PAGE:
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Correspondents' stories. Sarah Rainsford in Russia, Louise Callaghan in Turkey, Colin Freeman in Nigeria, Rebecca Henschke in Indonesia, and Hugh Schofield on Dublin schooldays.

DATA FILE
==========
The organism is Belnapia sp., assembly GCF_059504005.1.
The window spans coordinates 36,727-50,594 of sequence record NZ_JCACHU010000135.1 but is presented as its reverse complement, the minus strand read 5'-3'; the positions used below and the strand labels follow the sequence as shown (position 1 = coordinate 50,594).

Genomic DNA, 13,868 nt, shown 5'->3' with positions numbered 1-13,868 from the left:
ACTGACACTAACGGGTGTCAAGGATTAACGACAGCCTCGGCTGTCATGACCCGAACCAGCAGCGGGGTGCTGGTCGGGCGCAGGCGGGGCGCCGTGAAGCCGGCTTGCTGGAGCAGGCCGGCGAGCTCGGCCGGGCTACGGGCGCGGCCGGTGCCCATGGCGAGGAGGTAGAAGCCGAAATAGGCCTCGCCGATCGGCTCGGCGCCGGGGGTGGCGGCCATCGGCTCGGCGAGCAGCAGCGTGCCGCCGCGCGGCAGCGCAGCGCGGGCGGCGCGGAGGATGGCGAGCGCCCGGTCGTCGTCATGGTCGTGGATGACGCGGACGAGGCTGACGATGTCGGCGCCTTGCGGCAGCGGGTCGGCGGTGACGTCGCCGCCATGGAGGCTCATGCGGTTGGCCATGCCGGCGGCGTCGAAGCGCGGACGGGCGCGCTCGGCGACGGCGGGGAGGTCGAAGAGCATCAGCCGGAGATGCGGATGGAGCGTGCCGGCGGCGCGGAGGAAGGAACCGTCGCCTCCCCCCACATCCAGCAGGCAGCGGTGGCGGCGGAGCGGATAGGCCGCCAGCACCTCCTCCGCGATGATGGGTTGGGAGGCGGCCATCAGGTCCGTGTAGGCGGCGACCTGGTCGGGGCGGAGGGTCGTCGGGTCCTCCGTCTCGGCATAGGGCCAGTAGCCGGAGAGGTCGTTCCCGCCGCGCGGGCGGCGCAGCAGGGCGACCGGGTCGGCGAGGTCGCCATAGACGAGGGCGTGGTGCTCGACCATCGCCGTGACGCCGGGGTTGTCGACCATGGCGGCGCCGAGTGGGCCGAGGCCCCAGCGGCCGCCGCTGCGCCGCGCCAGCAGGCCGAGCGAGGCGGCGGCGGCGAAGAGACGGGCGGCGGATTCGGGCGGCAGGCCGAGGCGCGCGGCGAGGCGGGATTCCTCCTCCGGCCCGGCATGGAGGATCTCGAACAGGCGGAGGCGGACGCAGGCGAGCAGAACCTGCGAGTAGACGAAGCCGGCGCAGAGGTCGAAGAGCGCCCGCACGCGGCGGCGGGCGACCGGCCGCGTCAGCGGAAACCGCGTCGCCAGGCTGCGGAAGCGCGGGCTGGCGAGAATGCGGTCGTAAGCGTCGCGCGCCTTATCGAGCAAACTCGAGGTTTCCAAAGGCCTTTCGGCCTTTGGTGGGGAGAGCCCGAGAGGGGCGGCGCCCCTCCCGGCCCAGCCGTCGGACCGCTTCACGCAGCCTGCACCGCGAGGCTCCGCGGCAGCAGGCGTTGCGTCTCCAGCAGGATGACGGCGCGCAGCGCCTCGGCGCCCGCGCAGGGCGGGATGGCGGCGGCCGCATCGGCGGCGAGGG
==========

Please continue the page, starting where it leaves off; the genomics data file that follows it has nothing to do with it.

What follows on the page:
Kate Adie introduces correspondents' stories. With President Putin enjoying sky-high approval ratings, Sarah Rainsford travels to the hear the verdict in the trial of a man hoping to replace Mr. Putin. Just how difficult is it to be in opposition in Russia? In Turkey, there have been tens of thousands of arrests, numerous terrorist attacks, and the government is planning to hold a referendum, aimed at giving the President more powers. Its a time of instability. As a result, as Louise Callaghan has found, people are flocking to the psychics. The scale of the sex trafficking trade is hard to determine, though many governments have now admitted they need to do more about the problem. Often the victims are reluctant to talk. In south east Nigeria, Colin Freeman finds that the belief in a slave goddess is now being exploited by traffickers to instill fear into trafficked women. In Indonesia, Rebecca Henschke is invited to a judge in the annual transgender beauty contest. But amid all the glamour and glitter, there is an underlying worry about growing intolerance in the country. And our man in Paris, Hugh Schofield, says sometimes the cliche that a teacher can change your life is actually true. He reminisces about a man called "Mush" who taught him French, in 1960s Dublin.

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